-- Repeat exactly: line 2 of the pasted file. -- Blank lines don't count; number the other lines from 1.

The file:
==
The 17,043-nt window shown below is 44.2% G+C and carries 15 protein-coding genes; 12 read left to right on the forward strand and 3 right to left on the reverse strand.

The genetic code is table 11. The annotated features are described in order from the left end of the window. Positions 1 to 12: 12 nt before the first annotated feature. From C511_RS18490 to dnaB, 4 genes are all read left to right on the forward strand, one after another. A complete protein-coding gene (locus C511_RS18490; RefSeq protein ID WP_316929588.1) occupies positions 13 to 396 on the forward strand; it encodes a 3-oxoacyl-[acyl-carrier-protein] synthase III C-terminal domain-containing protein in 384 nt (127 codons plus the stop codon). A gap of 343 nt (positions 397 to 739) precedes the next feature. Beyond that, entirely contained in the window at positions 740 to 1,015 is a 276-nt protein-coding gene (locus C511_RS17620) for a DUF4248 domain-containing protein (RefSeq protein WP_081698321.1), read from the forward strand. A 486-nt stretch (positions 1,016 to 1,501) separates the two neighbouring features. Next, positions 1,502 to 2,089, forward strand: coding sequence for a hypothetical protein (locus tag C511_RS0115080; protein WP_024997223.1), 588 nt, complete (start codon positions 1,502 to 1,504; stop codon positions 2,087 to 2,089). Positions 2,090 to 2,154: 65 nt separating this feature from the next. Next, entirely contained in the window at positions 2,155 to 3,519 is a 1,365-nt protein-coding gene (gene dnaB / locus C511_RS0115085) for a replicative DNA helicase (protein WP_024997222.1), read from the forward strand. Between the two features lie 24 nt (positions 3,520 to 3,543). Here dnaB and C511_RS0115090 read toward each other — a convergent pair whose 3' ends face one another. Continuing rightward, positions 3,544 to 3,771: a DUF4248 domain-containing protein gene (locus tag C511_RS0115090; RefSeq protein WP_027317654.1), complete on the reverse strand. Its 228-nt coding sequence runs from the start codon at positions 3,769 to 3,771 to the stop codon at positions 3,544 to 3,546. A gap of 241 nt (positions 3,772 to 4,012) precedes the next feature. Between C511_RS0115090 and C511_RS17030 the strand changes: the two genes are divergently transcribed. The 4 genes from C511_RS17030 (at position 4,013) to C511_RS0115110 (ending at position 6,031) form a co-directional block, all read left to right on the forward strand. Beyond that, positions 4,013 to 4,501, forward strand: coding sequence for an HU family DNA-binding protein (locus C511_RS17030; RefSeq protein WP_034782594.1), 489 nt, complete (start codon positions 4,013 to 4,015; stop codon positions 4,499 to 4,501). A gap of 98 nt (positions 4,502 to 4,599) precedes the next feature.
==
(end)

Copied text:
The genetic code is table 11. The annotated features are described in order from the left end of the window. Positions 1 to 12: 12 nt before the first annotated feature. From C511_RS18490 to dnaB, 4 genes are all read left to right on the forward strand, one after another. A complete protein-coding gene (locus C511_RS18490; RefSeq protein ID WP_316929588.1) occupies positions 13 to 396 on the forward strand; it encodes a 3-oxoacyl-[acyl-carrier-protein] synthase III C-terminal domain-containing protein in 384 nt (127 codons plus the stop codon). A gap of 343 nt (positions 397 to 739) precedes the next feature. Beyond that, entirely contained in the window at positions 740 to 1,015 is a 276-nt protein-coding gene (locus C511_RS17620) for a DUF4248 domain-containing protein (RefSeq protein WP_081698321.1), read from the forward strand. A 486-nt stretch (positions 1,016 to 1,501) separates the two neighbouring features. Next, positions 1,502 to 2,089, forward strand: coding sequence for a hypothetical protein (locus tag C511_RS0115080; protein WP_024997223.1), 588 nt, complete (start codon positions 1,502 to 1,504; stop codon positions 2,087 to 2,089). Positions 2,090 to 2,154: 65 nt separating this feature from the next. Next, entirely contained in the window at positions 2,155 to 3,519 is a 1,365-nt protein-coding gene (gene dnaB / locus C511_RS0115085) for a replicative DNA helicase (protein WP_024997222.1), read from the forward strand. Between the two features lie 24 nt (positions 3,520 to 3,543). Here dnaB and C511_RS0115090 read toward each other — a convergent pair whose 3' ends face one another. Continuing rightward, positions 3,544 to 3,771: a DUF4248 domain-containing protein gene (locus tag C511_RS0115090; RefSeq protein WP_027317654.1), complete on the reverse strand. Its 228-nt coding sequence runs from the start codon at positions 3,769 to 3,771 to the stop codon at positions 3,544 to 3,546. A gap of 241 nt (positions 3,772 to 4,012) precedes the next feature. Between C511_RS0115090 and C511_RS17030 the strand changes: the two genes are divergently transcribed. The 4 genes from C511_RS17030 (at position 4,013) to C511_RS0115110 (ending at position 6,031) form a co-directional block, all read left to right on the forward strand. Beyond that, positions 4,013 to 4,501, forward strand: coding sequence for an HU family DNA-binding protein (locus C511_RS17030; RefSeq protein WP_034782594.1), 489 nt, complete (start codon positions 4,013 to 4,015; stop codon positions 4,499 to 4,501). A gap of 98 nt (positions 4,502 to 4,599) precedes the next feature.